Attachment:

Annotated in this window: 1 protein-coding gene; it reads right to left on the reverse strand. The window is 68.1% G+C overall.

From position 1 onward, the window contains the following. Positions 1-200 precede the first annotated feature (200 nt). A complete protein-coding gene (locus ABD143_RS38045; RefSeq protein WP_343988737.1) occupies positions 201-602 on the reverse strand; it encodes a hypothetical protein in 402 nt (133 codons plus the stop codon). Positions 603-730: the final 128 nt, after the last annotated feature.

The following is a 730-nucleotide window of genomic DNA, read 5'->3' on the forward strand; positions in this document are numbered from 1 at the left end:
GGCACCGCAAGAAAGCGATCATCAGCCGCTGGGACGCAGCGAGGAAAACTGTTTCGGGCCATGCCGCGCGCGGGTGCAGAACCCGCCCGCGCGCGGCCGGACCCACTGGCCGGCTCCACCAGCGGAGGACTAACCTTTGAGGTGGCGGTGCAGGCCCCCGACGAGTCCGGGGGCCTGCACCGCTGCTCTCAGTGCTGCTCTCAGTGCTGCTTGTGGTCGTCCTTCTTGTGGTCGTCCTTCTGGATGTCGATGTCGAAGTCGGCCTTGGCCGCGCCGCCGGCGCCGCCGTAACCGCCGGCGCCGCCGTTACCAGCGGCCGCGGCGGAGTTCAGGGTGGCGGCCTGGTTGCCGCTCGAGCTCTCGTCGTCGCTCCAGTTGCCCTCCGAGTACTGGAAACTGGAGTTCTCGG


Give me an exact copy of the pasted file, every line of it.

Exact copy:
Annotated in this window: 1 protein-coding gene; it reads right to left on the reverse strand. The window is 68.1% G+C overall.

From position 1 onward, the window contains the following. Positions 1-200 precede the first annotated feature (200 nt). A complete protein-coding gene (locus ABD143_RS38045; RefSeq protein WP_343988737.1) occupies positions 201-602 on the reverse strand; it encodes a hypothetical protein in 402 nt (133 codons plus the stop codon). Positions 603-730: the final 128 nt, after the last annotated feature.

The following is a 730-nucleotide window of genomic DNA, read 5'->3' on the forward strand; positions in this document are numbered from 1 at the left end:
GGCACCGCAAGAAAGCGATCATCAGCCGCTGGGACGCAGCGAGGAAAACTGTTTCGGGCCATGCCGCGCGCGGGTGCAGAACCCGCCCGCGCGCGGCCGGACCCACTGGCCGGCTCCACCAGCGGAGGACTAACCTTTGAGGTGGCGGTGCAGGCCCCCGACGAGTCCGGGGGCCTGCACCGCTGCTCTCAGTGCTGCTCTCAGTGCTGCTTGTGGTCGTCCTTCTTGTGGTCGTCCTTCTGGATGTCGATGTCGAAGTCGGCCTTGGCCGCGCCGCCGGCGCCGCCGTAACCGCCGGCGCCGCCGTTACCAGCGGCCGCGGCGGAGTTCAGGGTGGCGGCCTGGTTGCCGCTCGAGCTCTCGTCGTCGCTCCAGTTGCCCTCCGAGTACTGGAAACTGGAGTTCTCGG